Mothers

Placental Regulation of Maternal-fetal Interactions and Brain Development

Source: 
Developmental Neurobiology
Date Published: 
August 23, 2012
Abstract: 

"A variety prenatal insults are associated with the incidence of neurodevelopmental disorders such as schizophrenia, autism and cerebral palsy. While the precise mechanisms underlying how transient gestational challenges can lead to later life dysfunctions are largely unknown, the placenta is likely to play a key role. The literal interface between maternal and fetal cells resides in the placenta, and disruptions to the maternal or intrauterine environment are necessarily conveyed to the developing embryo via the placenta. Placental cells bear the responsibility of promoting maternal tolerance of the semiallogeneic fetus and regulating selective permeability of nutrients, gases, and antibodies, while still providing physiological protection of the embryo from adversity. The placenta's critical role in modulating immune protection and the availability of nutrients and endocrine factors to the offspring implicates its involvement in autoimmunity, growth restriction and hypoxia, all factors associated with the development of neurological complications. In this review, we summarize primary maternal-fetal interactions that occur in the placenta and describe pathways by which maternal insults can impair these processes and disrupt fetal brain development. We also review emerging evidence for placental dysfunction in the prenatal programming of neurodevelopmental disorders."

Age at Diagnosis of Autism Spectrum Disorders

Source: 
Journal of Pediatrics
Date Published: 
June 9, 2012
Abstract: 

"Early identification of autism has become a national priority but, despite efforts, there are children who are being identified at a later age. In this study, children of Hispanic and African American origin, foreign-born children, and children born to foreign mothers were more likely to be diagnosed later."

Prenatal Versus Postnatal Sex Steroid Hormone Effects on Autistic Traits in Children at 18 to 24 Months of Age

Source: 
Molecular Autism
Date Published:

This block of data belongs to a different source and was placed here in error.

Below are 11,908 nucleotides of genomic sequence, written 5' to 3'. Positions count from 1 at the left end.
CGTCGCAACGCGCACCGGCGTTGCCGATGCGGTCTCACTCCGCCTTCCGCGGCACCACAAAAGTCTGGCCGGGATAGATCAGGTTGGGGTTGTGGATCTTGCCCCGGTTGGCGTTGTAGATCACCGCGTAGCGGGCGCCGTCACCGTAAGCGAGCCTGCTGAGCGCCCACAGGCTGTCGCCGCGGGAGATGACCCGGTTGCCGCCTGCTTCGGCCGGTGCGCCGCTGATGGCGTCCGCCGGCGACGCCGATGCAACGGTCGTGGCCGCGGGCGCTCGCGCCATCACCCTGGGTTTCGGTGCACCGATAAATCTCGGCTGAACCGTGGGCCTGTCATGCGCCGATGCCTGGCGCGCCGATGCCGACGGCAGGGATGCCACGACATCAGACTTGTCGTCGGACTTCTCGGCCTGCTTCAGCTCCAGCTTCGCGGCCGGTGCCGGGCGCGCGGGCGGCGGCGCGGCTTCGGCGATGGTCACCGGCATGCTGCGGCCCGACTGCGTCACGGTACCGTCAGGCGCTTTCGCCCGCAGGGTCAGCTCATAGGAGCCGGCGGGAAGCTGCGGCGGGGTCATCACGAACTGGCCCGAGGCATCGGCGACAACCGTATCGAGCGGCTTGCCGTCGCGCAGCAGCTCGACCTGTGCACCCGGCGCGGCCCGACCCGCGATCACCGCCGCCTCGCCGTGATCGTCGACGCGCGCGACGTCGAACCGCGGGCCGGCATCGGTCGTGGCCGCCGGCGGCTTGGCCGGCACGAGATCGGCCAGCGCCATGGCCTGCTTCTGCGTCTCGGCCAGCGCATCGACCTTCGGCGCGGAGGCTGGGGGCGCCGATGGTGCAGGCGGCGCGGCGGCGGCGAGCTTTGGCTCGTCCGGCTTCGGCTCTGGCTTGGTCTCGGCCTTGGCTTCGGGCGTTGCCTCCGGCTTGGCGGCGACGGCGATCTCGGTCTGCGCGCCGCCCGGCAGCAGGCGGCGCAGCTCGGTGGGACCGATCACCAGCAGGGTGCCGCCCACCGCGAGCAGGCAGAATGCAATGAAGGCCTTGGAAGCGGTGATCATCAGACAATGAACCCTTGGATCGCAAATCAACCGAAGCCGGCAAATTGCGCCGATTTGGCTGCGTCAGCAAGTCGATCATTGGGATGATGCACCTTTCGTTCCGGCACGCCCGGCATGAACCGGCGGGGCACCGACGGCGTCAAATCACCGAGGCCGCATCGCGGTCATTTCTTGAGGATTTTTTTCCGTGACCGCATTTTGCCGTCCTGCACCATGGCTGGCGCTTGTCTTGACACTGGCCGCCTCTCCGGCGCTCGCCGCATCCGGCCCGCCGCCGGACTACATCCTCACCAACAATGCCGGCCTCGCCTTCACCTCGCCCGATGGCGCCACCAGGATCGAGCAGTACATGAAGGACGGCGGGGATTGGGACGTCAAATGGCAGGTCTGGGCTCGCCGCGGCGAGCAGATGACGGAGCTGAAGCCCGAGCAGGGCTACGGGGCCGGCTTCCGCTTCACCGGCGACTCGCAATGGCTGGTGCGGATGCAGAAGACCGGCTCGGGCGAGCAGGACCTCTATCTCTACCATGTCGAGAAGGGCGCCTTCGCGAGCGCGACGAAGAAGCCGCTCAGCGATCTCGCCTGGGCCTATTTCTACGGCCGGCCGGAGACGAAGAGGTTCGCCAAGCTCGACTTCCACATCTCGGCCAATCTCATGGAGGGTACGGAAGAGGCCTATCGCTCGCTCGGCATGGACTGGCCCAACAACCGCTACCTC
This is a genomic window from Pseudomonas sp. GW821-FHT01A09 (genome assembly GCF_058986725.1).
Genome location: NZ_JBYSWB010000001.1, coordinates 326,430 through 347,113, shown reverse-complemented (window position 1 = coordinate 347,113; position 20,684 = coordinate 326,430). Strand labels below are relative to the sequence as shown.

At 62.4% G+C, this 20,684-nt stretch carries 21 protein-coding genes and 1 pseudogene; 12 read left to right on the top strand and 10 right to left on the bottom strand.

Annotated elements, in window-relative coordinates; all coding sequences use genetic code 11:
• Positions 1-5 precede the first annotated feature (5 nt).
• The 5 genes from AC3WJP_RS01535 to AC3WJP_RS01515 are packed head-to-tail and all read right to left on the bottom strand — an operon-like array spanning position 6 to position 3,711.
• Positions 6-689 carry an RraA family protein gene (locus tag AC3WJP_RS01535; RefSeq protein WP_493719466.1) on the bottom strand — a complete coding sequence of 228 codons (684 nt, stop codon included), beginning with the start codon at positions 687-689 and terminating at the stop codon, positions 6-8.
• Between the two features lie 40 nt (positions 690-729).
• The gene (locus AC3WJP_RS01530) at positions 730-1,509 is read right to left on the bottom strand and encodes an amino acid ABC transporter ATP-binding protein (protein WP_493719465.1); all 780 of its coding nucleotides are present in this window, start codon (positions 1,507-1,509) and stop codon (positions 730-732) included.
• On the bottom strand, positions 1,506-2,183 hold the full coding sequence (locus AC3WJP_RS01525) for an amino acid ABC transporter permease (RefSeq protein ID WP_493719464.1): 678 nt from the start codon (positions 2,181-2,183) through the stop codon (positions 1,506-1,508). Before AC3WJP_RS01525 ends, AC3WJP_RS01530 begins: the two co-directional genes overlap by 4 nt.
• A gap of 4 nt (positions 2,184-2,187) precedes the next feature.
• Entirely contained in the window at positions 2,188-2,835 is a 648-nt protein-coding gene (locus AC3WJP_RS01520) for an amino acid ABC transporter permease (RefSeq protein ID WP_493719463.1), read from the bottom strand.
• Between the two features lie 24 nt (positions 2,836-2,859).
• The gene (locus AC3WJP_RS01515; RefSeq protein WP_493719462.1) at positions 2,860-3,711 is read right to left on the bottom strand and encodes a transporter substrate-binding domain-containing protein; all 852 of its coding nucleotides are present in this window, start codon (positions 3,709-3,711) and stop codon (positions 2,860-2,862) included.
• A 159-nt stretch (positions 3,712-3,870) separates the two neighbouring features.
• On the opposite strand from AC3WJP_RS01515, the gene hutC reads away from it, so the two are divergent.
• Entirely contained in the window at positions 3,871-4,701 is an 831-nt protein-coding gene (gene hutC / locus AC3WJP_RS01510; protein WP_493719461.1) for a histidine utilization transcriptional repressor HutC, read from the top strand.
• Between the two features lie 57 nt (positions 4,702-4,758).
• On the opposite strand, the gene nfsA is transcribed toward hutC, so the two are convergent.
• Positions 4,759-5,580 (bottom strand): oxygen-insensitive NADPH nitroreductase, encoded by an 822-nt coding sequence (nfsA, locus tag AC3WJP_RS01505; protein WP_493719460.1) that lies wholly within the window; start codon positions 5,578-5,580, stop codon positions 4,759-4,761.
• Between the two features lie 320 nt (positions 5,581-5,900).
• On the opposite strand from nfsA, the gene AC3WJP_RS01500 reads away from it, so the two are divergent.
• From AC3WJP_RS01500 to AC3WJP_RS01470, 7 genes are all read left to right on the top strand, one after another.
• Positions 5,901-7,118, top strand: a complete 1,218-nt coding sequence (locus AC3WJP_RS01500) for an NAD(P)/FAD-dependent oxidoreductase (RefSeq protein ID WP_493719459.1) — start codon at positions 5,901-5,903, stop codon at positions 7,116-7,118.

December 11, 2012
Abstract: 

Cambridge researchers are investigating the link between pre- and postnatal hormone levels and autistic traits later in life.

Exploratory Study Examines Infections, Pregnancy, Autism Risks

Source: 
USA Today
Date Published: 
November 12, 2012
Abstract: 

Study examines potential links between maternal infections during pregnancy and autism. The chief of the CDC's Developmental Disabilities Branch says "for now, the standard clinical recommendations for treating pregnant women suffering from fever or flu should not change as a result of [these] new preliminary findings."

Cognition and behavior: Fragile X Carriers Show Autism Signs

Source: 
Simons Foundation Austism Research Initiative
Date Published: 
July 27,2012
Abstract: 

According to a study published in the American Journal of Medical Genetics, Women who have a milder version of the fragile X mutation, which can lead to the full mutation in their children, have some features of autism.

The Economic Impact of Autism on Families

Source: 
The Atlantic
Date Published: 
May 31, 2012
Abstract: 

Interesting article about the financial impacts of autism on American families from The Atlantic.

Fever During Pregnancy May Raise Odds for Autism in Offspring

Source: 
Childhood Autism Risks from Genetics and Environment (CHARGE) study
Date Published: 
June 1, 2012
Abstract: 

According to a new study from the University of California at Davis, moms who had a fever from any cause during pregnancy were more than twice as likely to have a child with autism or another developmental delay, when compared with moms who did not run fever during pregnancy. Moms who had the flu during pregnancy were not at greater risk for having children with autism or another developmental delay.

According to a new study from the University of California at Davis, moms who had a fever from any cause during pregnancy were more than twice as likely to have a child with autism or another developmental delay, when compared with moms who did not run fever during pregnancy. Moms who had the flu during pregnancy were not at greater risk for having children with autism or another developmental delay.

The findings are culled from the Childhood Autism Risks from Genetics and Environment (CHARGE) study. This is the same dataset that recently led to a report that moms who are obese or have diabetes may be at higher risk for having children with autism. The common denominator between diabetes, obesity and fever is inflammation.

Study Warns Of Autism Risk For Children Of Obese Mothers

Source: 
NPR
Date Published: 
April 9, 2012
Abstract: 

A new study in the journal Pediatrics suggests that moms who are obese or have diabetes are more likely to have a child with autism or another developmental problem.

Gene Studies of Autism Point to Mutations and Parents’ Age

Source: 
New York Times
Date Published: 
April 4, 2012
Abstract: 

Three teams of scientists working independently to understand the biology of autism have for the first time homed in on several gene mutations that they agree sharply increase the chances that a child will develop the disorder, and have found further evidence that the risk increases with the age of the parents, particularly the father.

With autism rising, researchers step up hunt for a cause

Source: 
USA Today
Date Published: 
April 3, 2012
Abstract: 

For many families, the quest for the causes of autism has grown more urgent with the news that the estimated prevalence of the condition grew by 23% from 2006 to 2008, a Centers for Disease Control and Prevention report said last week.